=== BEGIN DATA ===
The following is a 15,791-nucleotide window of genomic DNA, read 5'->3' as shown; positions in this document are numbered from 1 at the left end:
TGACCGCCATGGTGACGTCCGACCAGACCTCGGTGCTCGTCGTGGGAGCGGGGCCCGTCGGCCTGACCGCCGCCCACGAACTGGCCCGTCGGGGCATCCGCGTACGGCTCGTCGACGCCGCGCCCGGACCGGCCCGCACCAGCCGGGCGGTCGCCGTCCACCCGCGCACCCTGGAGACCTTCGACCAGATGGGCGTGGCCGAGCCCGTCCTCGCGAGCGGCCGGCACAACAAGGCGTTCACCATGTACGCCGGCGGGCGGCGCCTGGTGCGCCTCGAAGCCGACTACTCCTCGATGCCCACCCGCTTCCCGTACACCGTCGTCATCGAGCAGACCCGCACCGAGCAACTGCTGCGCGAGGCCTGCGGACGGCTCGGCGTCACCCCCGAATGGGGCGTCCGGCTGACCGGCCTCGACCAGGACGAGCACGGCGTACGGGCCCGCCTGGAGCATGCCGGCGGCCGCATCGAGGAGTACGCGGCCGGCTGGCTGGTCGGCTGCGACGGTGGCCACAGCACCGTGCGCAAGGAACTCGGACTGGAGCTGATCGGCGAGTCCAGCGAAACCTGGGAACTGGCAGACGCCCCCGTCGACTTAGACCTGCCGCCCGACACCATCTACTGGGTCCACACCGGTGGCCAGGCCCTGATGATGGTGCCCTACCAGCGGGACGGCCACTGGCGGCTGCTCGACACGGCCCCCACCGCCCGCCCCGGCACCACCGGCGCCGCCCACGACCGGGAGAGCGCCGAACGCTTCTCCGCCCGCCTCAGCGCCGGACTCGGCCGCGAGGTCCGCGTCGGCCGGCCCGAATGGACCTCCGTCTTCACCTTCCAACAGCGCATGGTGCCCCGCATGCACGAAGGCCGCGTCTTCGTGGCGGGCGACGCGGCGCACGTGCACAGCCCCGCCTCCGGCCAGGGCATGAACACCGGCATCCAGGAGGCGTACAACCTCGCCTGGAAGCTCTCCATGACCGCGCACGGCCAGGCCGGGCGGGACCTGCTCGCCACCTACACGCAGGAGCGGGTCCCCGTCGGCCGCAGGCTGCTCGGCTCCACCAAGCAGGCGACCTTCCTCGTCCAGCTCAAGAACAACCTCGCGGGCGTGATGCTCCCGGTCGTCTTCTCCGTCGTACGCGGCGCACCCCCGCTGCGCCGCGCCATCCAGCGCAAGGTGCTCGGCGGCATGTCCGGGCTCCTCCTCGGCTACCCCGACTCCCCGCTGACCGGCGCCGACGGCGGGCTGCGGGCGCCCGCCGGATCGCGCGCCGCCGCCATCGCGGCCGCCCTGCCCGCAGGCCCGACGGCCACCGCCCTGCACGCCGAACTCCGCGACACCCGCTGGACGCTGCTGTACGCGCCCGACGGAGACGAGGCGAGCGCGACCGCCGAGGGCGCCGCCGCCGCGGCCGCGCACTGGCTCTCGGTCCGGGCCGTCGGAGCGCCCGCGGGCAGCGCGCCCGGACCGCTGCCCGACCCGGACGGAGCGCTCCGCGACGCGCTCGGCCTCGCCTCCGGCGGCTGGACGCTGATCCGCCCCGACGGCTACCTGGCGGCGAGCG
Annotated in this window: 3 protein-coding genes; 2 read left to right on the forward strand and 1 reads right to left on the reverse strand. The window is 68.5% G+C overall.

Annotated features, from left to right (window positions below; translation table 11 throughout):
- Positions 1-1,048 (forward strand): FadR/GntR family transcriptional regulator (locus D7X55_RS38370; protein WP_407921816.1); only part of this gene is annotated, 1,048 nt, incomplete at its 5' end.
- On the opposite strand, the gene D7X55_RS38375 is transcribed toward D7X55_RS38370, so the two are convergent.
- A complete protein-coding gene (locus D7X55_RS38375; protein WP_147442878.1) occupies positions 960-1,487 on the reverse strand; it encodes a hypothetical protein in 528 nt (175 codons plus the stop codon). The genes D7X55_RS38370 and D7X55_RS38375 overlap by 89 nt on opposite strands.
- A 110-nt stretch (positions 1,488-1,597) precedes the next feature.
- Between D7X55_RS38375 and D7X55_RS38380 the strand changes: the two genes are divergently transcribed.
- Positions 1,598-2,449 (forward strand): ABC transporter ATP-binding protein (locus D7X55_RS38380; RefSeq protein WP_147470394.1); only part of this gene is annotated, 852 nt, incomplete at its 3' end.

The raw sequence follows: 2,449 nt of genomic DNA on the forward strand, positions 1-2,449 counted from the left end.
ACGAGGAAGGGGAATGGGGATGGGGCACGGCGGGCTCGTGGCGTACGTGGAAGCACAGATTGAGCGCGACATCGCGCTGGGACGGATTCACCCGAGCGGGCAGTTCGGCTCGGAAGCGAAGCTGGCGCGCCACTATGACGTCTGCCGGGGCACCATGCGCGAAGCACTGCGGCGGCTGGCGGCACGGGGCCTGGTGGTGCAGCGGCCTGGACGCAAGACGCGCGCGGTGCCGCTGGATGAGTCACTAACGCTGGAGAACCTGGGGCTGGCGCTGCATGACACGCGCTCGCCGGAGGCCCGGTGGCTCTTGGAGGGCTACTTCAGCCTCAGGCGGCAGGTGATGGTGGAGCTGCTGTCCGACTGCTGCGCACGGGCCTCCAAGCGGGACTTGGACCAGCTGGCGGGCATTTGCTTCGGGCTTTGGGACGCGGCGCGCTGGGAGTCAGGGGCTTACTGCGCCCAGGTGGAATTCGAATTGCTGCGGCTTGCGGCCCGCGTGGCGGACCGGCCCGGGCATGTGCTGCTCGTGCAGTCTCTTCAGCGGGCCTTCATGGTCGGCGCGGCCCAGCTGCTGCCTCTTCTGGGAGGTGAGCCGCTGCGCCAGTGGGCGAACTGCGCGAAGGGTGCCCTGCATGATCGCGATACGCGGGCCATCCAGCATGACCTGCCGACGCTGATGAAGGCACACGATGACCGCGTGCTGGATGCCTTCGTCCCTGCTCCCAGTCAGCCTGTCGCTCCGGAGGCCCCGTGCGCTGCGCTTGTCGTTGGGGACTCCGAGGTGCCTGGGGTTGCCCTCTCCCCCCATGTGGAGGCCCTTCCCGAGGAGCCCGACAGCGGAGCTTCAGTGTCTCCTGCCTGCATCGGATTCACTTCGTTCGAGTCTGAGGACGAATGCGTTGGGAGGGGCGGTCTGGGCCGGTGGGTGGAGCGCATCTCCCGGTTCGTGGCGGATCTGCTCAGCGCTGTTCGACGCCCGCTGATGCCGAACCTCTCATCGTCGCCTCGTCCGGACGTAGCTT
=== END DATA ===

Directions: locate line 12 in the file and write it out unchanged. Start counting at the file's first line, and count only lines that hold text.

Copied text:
ACGAGGAAGGGGAATGGGGATGGGGCACGGCGGGCTCGTGGCGTACGTGGAAGCACAGATTGAGCGCGACATCGCGCTGGGACGGATTCACCCGAGCGGGCAGTTCGGCTCGGAAGCGAAGCTGGCGCGCCACTATGACGTCTGCCGGGGCACCATGCGCGAAGCACTGCGGCGGCTGGCGGCACGGGGCCTGGTGGTGCAGCGGCCTGGACGCAAGACGCGCGCGGTGCCGCTGGATGAGTCACTAACGCTGGAGAACCTGGGGCTGGCGCTGCATGACACGCGCTCGCCGGAGGCCCGGTGGCTCTTGGAGGGCTACTTCAGCCTCAGGCGGCAGGTGATGGTGGAGCTGCTGTCCGACTGCTGCGCACGGGCCTCCAAGCGGGACTTGGACCAGCTGGCGGGCATTTGCTTCGGGCTTTGGGACGCGGCGCGCTGGGAGTCAGGGGCTTACTGCGCCCAGGTGGAATTCGAATTGCTGCGGCTTGCGGCCCGCGTGGCGGACCGGCCCGGGCATGTGCTGCTCGTGCAGTCTCTTCAGCGGGCCTTCATGGTCGGCGCGGCCCAGCTGCTGCCTCTTCTGGGAGGTGAGCCGCTGCGCCAGTGGGCGAACTGCGCGAAGGGTGCCCTGCATGATCGCGATACGCGGGCCATCCAGCATGACCTGCCGACGCTGATGAAGGCACACGATGACCGCGTGCTGGATGCCTTCGTCCCTGCTCCCAGTCAGCCTGTCGCTCCGGAGGCCCCGTGCGCTGCGCTTGTCGTTGGGGACTCCGAGGTGCCTGGGGTTGCCCTCTCCCCCCATGTGGAGGCCCTTCCCGAGGAGCCCGACAGCGGAGCTTCAGTGTCTCCTGCCTGCATCGGATTCACTTCGTTCGAGTCTGAGGACGAATGCGTTGGGAGGGGCGGTCTGGGCCGGTGGGTGGAGCGCATCTCCCGGTTCGTGGCGGATCTGCTCAGCGCTGTTCGACGCCCGCTGATGCCGAACCTCTCATCGTCGCCTCGTCCGGACGTAGCTT